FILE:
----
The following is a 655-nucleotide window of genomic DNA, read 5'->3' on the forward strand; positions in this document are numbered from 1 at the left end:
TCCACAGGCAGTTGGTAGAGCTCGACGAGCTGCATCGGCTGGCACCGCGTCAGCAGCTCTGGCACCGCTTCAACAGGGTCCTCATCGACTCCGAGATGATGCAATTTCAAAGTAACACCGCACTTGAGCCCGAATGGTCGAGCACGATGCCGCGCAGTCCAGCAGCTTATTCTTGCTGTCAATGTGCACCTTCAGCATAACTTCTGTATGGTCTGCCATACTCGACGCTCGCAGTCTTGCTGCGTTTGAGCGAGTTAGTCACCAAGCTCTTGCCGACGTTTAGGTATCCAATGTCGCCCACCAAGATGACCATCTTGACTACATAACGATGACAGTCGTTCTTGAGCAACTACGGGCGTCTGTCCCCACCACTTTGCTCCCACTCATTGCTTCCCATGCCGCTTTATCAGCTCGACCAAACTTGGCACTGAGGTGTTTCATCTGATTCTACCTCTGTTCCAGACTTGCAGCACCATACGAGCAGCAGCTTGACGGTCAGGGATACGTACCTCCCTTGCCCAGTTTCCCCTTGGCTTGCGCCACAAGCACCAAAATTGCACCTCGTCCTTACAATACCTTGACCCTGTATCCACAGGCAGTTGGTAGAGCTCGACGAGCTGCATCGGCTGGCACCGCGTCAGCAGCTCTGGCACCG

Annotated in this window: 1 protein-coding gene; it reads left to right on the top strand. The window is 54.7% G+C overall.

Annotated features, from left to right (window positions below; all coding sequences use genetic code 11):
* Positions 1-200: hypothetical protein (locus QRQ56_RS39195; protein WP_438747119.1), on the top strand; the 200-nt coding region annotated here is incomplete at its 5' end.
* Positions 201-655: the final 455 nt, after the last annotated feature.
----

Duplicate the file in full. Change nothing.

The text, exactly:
The following is a 655-nucleotide window of genomic DNA, read 5'->3' on the forward strand; positions in this document are numbered from 1 at the left end:
TCCACAGGCAGTTGGTAGAGCTCGACGAGCTGCATCGGCTGGCACCGCGTCAGCAGCTCTGGCACCGCTTCAACAGGGTCCTCATCGACTCCGAGATGATGCAATTTCAAAGTAACACCGCACTTGAGCCCGAATGGTCGAGCACGATGCCGCGCAGTCCAGCAGCTTATTCTTGCTGTCAATGTGCACCTTCAGCATAACTTCTGTATGGTCTGCCATACTCGACGCTCGCAGTCTTGCTGCGTTTGAGCGAGTTAGTCACCAAGCTCTTGCCGACGTTTAGGTATCCAATGTCGCCCACCAAGATGACCATCTTGACTACATAACGATGACAGTCGTTCTTGAGCAACTACGGGCGTCTGTCCCCACCACTTTGCTCCCACTCATTGCTTCCCATGCCGCTTTATCAGCTCGACCAAACTTGGCACTGAGGTGTTTCATCTGATTCTACCTCTGTTCCAGACTTGCAGCACCATACGAGCAGCAGCTTGACGGTCAGGGATACGTACCTCCCTTGCCCAGTTTCCCCTTGGCTTGCGCCACAAGCACCAAAATTGCACCTCGTCCTTACAATACCTTGACCCTGTATCCACAGGCAGTTGGTAGAGCTCGACGAGCTGCATCGGCTGGCACCGCGTCAGCAGCTCTGGCACCG

Annotated in this window: 1 protein-coding gene; it reads left to right on the top strand. The window is 54.7% G+C overall.

Annotated features, from left to right (window positions below; all coding sequences use genetic code 11):
* Positions 1-200: hypothetical protein (locus QRQ56_RS39195; protein WP_438747119.1), on the top strand; the 200-nt coding region annotated here is incomplete at its 5' end.
* Positions 201-655: the final 455 nt, after the last annotated feature.